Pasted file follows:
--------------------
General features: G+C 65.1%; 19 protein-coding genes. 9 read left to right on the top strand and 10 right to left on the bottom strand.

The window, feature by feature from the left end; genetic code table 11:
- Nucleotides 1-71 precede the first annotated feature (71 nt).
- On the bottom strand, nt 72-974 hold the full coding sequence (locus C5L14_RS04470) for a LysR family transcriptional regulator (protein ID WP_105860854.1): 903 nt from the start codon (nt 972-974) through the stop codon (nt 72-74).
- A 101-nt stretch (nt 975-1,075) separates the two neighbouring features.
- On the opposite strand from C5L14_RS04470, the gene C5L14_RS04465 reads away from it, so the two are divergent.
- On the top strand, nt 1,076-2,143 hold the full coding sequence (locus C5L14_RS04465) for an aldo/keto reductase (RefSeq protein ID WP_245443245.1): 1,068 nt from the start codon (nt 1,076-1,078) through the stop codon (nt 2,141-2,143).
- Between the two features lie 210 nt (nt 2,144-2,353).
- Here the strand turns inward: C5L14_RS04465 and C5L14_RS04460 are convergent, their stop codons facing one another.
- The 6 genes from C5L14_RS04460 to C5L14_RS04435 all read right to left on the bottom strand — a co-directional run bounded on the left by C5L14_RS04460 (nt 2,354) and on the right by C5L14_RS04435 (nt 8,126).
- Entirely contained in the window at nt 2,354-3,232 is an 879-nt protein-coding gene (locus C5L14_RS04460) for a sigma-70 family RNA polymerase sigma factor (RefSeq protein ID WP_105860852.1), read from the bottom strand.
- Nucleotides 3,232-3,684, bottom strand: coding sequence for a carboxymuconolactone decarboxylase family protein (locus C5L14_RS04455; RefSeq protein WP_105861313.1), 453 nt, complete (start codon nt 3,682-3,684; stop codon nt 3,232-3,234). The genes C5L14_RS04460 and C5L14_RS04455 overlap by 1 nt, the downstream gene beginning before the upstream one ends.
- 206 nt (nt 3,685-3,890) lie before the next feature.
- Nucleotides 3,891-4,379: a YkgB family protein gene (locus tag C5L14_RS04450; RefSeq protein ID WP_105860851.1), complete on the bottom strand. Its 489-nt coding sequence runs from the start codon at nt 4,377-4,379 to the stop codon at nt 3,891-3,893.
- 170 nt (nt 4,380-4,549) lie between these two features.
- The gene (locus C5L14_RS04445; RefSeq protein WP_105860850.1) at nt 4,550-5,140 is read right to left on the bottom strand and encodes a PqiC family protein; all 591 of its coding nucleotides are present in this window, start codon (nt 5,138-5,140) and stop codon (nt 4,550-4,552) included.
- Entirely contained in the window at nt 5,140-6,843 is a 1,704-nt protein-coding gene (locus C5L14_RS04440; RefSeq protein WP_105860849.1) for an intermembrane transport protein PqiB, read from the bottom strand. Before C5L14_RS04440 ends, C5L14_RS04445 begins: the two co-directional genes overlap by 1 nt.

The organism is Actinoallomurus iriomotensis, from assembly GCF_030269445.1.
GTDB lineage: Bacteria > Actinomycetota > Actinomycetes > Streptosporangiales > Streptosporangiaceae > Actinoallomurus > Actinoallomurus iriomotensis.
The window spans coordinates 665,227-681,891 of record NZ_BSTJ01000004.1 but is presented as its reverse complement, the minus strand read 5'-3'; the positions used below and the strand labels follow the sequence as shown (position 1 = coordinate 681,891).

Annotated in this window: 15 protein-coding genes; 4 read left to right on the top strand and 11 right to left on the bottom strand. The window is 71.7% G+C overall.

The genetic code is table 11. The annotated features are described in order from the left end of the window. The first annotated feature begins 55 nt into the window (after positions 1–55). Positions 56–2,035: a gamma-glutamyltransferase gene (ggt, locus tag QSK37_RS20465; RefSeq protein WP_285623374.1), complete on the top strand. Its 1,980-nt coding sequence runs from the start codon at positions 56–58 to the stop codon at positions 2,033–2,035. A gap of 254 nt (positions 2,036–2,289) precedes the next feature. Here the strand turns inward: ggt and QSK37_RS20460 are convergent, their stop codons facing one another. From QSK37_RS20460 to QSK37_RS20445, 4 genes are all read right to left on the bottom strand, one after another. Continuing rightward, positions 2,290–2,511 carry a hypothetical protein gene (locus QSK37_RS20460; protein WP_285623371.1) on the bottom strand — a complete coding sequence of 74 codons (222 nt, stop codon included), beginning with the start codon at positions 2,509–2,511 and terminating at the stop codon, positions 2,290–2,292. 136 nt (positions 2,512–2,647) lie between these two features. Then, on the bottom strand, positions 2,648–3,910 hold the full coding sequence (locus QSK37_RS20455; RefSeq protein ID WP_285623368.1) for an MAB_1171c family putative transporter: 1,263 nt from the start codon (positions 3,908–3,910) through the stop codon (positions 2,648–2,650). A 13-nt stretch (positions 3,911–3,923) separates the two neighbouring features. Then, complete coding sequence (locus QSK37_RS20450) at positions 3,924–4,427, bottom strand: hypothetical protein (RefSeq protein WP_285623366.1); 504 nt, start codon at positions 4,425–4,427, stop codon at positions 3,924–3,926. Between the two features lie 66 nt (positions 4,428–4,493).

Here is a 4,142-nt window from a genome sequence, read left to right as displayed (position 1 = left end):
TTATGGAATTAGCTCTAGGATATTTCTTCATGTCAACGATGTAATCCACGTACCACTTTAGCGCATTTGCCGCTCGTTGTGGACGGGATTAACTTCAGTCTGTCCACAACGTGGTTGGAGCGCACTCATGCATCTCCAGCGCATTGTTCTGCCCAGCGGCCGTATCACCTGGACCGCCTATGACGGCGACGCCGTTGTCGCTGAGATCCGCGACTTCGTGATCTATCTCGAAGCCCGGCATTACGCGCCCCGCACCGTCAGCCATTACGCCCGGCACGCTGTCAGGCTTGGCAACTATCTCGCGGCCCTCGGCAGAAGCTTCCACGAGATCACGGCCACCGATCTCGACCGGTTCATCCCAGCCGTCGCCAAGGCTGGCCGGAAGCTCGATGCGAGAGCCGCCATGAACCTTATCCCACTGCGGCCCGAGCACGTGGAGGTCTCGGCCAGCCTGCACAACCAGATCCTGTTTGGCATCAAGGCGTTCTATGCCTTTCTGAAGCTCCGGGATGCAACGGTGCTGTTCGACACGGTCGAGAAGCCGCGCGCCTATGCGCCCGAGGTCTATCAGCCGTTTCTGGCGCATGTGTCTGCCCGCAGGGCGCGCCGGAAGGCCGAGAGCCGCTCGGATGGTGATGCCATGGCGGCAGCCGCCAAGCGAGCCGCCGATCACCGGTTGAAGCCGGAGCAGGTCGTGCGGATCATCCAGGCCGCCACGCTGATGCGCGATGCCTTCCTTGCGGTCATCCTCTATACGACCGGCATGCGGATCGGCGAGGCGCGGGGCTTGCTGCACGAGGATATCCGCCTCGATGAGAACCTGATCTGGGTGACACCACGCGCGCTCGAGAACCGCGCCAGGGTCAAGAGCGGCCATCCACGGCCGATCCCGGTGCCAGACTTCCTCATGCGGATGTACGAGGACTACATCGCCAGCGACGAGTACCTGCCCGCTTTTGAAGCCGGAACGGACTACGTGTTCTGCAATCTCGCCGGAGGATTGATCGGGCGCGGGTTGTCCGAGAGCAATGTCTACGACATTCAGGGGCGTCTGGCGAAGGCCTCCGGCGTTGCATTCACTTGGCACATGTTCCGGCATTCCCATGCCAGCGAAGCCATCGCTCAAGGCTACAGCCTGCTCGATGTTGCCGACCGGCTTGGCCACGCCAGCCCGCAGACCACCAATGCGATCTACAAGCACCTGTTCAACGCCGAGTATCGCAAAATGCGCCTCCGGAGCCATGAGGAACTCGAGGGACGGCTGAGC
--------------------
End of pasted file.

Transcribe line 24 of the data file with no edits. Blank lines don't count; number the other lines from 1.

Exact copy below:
TTATGGAATTAGCTCTAGGATATTTCTTCATGTCAACGATGTAATCCACGTACCACTTTAGCGCATTTGCCGCTCGTTGTGGACGGGATTAACTTCAGTCTGTCCACAACGTGGTTGGAGCGCACTCATGCATCTCCAGCGCATTGTTCTGCCCAGCGGCCGTATCACCTGGACCGCCTATGACGGCGACGCCGTTGTCGCTGAGATCCGCGACTTCGTGATCTATCTCGAAGCCCGGCATTACGCGCCCCGCACCGTCAGCCATTACGCCCGGCACGCTGTCAGGCTTGGCAACTATCTCGCGGCCCTCGGCAGAAGCTTCCACGAGATCACGGCCACCGATCTCGACCGGTTCATCCCAGCCGTCGCCAAGGCTGGCCGGAAGCTCGATGCGAGAGCCGCCATGAACCTTATCCCACTGCGGCCCGAGCACGTGGAGGTCTCGGCCAGCCTGCACAACCAGATCCTGTTTGGCATCAAGGCGTTCTATGCCTTTCTGAAGCTCCGGGATGCAACGGTGCTGTTCGACACGGTCGAGAAGCCGCGCGCCTATGCGCCCGAGGTCTATCAGCCGTTTCTGGCGCATGTGTCTGCCCGCAGGGCGCGCCGGAAGGCCGAGAGCCGCTCGGATGGTGATGCCATGGCGGCAGCCGCCAAGCGAGCCGCCGATCACCGGTTGAAGCCGGAGCAGGTCGTGCGGATCATCCAGGCCGCCACGCTGATGCGCGATGCCTTCCTTGCGGTCATCCTCTATACGACCGGCATGCGGATCGGCGAGGCGCGGGGCTTGCTGCACGAGGATATCCGCCTCGATGAGAACCTGATCTGGGTGACACCACGCGCGCTCGAGAACCGCGCCAGGGTCAAGAGCGGCCATCCACGGCCGATCCCGGTGCCAGACTTCCTCATGCGGATGTACGAGGACTACATCGCCAGCGACGAGTACCTGCCCGCTTTTGAAGCCGGAACGGACTACGTGTTCTGCAATCTCGCCGGAGGATTGATCGGGCGCGGGTTGTCCGAGAGCAATGTCTACGACATTCAGGGGCGTCTGGCGAAGGCCTCCGGCGTTGCATTCACTTGGCACATGTTCCGGCATTCCCATGCCAGCGAAGCCATCGCTCAAGGCTACAGCCTGCTCGATGTTGCCGACCGGCTTGGCCACGCCAGCCCGCAGACCACCAATGCGATCTACAAGCACCTGTTCAACGCCGAGTATCGCAAAATGCGCCTCCGGAGCCATGAGGAACTCGAGGGACGGCTGAGC